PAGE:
Talking Story about Pidgin
Exploring the creole language of Hawai‘i
Talk Story about Pidgin
Check out Hawai‘i kine Pidgin
E, Howzit?

This website was produced to encourage people to learn more about Pidgin, a language that is spoken by at least half a million people. Though many people living in Hawai‘i hear, see, and use Pidgin on a daily basis, there are many myths about this language. The most common misconception is that Pidgin is a form of English, and that it is ‘broken English.’ Historical records and scholarly research proves that Pidgin is actually a creole language and has much in common with many other similar creole languages around the world.

This site provides educators with ideas for teaching about Pidgin and using Pidgin as a resource for learning about history, multiculturalism, the law, and social change in Hawai‘i. The site also acts as a central place where ideas about Pidgin can be exchanged.

You can learn more about the history of Pidgin in Pidgin: The Voice of Hawai‘i, a documentary film produced in 2009 and directed by Marlene Booth. You can listen to examples of Pidgin in everyday life in a film titled Ha Kam Wi Tawk Pidgin Yet?, a short documentary film produced by Searider Productions. Both films are appropriate for high school and college level classes and offer rich points for discussion in the realms of literature, history, social identity, civil rights, multiculturalism, and multilingualism.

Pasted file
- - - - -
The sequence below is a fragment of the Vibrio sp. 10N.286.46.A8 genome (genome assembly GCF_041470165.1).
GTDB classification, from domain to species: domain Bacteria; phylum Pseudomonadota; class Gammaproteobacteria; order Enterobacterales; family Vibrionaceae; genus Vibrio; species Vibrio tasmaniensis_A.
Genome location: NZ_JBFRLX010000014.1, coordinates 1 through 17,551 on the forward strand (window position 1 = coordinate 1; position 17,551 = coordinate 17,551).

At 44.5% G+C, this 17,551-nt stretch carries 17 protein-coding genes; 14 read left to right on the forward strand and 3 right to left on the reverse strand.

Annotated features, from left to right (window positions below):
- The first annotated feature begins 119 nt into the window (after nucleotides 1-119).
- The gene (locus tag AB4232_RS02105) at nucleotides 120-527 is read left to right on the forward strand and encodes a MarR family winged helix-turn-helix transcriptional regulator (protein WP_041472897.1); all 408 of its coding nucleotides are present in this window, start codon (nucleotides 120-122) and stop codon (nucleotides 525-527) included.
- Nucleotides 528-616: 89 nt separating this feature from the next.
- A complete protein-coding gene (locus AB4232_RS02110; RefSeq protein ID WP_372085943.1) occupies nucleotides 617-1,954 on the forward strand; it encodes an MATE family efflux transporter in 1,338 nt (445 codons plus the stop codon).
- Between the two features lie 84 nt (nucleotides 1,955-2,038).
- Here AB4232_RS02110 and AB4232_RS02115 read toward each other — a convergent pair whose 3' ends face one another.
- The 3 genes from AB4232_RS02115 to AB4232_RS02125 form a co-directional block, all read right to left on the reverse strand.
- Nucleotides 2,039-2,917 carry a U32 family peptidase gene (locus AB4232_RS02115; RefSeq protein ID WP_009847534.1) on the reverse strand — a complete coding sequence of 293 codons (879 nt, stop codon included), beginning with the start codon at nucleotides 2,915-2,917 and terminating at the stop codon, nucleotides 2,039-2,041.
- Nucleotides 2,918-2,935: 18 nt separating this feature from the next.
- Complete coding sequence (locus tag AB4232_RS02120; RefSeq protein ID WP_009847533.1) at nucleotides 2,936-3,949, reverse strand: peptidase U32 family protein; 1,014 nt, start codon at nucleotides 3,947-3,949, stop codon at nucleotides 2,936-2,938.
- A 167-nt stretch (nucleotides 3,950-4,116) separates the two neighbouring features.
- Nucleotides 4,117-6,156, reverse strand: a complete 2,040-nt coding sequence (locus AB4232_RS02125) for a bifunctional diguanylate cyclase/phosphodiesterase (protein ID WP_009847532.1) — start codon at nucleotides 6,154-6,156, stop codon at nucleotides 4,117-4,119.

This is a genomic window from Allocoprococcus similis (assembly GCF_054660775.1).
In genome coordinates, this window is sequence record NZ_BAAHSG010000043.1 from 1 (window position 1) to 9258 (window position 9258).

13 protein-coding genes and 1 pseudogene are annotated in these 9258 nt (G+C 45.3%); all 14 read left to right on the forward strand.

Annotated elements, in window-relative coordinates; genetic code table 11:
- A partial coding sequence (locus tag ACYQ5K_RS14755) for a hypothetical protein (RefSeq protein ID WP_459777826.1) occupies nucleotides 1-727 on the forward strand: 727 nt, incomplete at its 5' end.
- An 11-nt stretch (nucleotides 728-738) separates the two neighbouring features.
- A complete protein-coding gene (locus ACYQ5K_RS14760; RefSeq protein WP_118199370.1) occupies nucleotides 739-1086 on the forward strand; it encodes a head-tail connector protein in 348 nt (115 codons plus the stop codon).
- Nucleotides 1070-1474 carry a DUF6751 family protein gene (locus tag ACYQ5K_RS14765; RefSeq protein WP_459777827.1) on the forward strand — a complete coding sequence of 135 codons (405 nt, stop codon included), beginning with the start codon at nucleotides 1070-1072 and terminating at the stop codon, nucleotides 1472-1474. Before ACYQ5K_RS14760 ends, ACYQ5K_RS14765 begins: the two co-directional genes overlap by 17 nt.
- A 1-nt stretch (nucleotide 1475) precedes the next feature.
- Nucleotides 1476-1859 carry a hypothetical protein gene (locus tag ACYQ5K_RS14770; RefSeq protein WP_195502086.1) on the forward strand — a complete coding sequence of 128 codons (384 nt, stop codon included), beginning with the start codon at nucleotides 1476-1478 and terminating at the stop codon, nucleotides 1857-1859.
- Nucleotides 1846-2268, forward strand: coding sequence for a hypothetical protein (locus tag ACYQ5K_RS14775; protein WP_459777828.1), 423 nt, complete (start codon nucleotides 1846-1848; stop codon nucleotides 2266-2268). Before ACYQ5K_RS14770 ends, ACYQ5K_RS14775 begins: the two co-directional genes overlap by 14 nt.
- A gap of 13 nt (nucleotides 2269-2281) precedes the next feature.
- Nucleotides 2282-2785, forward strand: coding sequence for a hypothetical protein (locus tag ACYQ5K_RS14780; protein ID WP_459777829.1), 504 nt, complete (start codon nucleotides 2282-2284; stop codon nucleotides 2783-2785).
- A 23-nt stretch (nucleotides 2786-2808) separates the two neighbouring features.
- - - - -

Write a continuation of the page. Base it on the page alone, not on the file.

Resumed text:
We wen make dis website fo get people excited fo learn mo about Pidgin, wan language daet get at leas’ half one million people can talk. Even though plenny people in Hawaii hea, see, an speak om everyday, get plenny myths about Pidgin. Da ting mos people get wrong iz dey tink Pidgin English, oa dey tink Pidgin ‘broken English.’ History book an research wen show dat Pidign really one creole language an get plenny stuffs same like odda kine creole language all ova da world.
Dis site fo give teachaz idea fo how teach about Pidgin an’ use Pidgin for learn about history, multi-culturalism, da law an’ socio change in Hawaii. Da site also act like one central place wea we can trade idea about Pidgin.
You can learn moa Pidgin history you watch Pidgin: The voice of Hawai‘i, one documentary Marlene Booth wen make. You can lissen some Pidgin y ou watch Ha Kam Wi Tawk Pidgin Yet?, one short documentary dat Searider Productions wen make. Both film okay fo high school or college kine class an get plenny for discuss about literature, history, socio identity, civil right, multiculturalism an multilingualism.